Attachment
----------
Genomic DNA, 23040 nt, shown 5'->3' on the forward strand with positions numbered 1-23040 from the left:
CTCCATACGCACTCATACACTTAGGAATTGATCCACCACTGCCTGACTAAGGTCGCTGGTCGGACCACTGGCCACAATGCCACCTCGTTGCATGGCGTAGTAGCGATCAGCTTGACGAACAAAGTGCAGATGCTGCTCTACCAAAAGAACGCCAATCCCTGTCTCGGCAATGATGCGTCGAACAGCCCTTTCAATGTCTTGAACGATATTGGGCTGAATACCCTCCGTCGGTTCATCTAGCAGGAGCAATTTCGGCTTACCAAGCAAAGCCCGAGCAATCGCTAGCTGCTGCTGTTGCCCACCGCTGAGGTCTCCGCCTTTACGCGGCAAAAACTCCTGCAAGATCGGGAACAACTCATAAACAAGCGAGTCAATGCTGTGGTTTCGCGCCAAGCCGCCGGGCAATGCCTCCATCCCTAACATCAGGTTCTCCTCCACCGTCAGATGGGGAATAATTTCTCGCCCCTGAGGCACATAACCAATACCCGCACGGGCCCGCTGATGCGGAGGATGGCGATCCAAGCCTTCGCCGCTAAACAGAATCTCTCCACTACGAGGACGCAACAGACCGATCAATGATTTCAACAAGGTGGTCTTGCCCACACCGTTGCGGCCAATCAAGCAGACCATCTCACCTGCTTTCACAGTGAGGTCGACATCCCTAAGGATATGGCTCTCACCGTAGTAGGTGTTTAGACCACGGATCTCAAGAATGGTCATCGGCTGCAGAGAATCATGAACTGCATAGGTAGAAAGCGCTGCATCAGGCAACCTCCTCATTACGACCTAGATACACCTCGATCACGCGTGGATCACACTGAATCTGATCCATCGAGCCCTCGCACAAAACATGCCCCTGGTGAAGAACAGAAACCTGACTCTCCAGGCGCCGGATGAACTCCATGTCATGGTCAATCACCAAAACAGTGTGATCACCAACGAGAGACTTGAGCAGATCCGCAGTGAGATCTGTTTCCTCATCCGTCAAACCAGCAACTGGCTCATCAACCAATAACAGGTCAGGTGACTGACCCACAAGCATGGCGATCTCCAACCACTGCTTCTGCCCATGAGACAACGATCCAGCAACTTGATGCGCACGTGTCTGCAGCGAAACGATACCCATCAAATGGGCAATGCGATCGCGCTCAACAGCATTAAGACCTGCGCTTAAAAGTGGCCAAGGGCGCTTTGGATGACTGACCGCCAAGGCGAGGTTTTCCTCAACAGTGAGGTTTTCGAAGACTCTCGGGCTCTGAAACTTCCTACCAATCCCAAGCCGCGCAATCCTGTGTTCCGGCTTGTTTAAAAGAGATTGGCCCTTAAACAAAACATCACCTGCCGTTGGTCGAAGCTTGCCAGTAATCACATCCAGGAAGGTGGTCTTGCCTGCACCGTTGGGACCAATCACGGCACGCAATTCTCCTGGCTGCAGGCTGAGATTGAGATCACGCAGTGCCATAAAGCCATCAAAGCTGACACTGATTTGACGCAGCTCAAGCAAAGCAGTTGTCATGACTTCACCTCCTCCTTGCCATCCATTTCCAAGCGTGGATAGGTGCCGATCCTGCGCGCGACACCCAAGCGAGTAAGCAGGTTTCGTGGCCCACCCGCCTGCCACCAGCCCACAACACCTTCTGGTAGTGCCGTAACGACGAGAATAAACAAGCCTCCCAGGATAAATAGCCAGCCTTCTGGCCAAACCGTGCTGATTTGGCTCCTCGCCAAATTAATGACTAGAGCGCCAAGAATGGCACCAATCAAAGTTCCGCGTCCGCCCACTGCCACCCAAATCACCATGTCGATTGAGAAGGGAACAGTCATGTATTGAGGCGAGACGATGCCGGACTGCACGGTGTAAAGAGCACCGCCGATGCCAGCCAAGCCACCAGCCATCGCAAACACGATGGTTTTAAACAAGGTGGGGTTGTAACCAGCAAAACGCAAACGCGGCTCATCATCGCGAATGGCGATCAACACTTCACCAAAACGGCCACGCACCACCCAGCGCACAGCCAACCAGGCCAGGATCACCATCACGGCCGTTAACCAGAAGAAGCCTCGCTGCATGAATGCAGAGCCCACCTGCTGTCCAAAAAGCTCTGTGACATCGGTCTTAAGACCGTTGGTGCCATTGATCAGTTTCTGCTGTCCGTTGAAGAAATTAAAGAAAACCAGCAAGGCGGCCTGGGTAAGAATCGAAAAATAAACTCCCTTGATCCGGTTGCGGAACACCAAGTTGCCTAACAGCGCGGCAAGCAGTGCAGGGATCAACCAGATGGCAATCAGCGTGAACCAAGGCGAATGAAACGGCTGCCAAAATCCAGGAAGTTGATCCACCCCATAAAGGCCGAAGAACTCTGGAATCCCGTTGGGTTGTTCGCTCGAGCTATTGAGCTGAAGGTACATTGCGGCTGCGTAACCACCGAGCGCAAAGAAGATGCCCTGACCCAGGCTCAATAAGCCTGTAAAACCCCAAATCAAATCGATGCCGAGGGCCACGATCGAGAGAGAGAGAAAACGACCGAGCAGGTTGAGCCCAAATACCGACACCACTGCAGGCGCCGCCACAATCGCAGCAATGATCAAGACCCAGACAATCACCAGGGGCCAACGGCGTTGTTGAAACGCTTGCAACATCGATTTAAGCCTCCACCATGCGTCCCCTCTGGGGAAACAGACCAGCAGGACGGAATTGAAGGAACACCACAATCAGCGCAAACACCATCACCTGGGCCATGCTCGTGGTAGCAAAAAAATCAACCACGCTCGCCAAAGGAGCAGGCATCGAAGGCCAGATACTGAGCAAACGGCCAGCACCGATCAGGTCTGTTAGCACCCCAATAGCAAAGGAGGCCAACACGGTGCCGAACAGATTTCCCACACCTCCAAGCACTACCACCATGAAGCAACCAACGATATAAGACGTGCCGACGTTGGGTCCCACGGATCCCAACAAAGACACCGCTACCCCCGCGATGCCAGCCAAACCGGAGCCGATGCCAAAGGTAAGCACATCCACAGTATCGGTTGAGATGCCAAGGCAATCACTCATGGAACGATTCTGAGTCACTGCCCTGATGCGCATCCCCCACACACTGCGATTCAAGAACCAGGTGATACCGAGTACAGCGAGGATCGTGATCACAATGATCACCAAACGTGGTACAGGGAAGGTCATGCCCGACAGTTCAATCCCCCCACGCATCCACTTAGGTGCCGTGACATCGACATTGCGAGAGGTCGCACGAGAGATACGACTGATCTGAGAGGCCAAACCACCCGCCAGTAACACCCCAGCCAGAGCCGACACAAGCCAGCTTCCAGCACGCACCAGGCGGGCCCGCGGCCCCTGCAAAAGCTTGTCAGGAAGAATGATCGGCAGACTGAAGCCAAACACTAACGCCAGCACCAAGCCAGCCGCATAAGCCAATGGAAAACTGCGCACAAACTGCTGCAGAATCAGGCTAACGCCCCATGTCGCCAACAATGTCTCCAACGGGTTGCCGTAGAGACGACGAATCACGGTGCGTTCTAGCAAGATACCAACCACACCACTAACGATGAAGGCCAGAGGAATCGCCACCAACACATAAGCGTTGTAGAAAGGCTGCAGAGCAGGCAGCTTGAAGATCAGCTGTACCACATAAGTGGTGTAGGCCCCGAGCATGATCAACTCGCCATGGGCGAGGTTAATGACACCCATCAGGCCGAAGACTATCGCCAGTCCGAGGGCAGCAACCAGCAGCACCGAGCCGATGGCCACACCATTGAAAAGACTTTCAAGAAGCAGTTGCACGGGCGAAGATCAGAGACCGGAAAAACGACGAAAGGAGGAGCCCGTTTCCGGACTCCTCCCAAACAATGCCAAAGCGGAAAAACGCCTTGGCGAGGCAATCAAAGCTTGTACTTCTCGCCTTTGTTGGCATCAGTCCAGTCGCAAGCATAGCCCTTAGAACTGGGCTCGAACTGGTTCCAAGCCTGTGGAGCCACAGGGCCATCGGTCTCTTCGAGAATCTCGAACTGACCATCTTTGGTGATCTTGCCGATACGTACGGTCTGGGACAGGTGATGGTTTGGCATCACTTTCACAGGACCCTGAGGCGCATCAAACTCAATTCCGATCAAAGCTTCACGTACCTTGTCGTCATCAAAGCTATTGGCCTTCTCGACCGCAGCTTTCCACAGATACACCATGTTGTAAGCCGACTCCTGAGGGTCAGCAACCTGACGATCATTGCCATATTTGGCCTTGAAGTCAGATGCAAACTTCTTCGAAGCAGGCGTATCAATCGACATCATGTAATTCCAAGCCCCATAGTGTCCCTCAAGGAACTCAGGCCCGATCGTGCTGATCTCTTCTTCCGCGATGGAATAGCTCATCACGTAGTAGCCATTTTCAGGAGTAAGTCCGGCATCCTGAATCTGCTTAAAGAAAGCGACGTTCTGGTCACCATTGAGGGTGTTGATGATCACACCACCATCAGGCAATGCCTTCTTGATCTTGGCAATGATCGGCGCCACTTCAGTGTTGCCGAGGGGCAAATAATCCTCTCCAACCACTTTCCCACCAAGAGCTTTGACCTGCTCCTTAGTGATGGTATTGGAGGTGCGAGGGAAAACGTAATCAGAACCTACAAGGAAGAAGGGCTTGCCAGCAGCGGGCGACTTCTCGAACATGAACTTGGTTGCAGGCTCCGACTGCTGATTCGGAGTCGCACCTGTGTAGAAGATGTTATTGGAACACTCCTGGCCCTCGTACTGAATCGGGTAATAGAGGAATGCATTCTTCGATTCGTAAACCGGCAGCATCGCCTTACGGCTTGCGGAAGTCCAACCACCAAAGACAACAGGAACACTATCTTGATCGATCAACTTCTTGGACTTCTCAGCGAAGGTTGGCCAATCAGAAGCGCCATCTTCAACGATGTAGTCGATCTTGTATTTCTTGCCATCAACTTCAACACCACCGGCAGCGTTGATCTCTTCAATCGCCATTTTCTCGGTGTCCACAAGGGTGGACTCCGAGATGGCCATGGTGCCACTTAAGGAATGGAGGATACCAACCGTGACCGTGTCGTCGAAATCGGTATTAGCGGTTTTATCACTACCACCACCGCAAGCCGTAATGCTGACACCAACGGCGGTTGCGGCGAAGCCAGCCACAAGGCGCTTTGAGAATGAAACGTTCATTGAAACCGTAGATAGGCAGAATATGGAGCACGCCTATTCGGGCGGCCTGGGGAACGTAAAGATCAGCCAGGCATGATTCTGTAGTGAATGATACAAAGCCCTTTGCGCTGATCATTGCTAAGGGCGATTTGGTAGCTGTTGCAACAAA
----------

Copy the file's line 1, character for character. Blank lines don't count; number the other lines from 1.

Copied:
Genomic DNA, 23040 nt, shown 5'->3' on the forward strand with positions numbered 1-23040 from the left: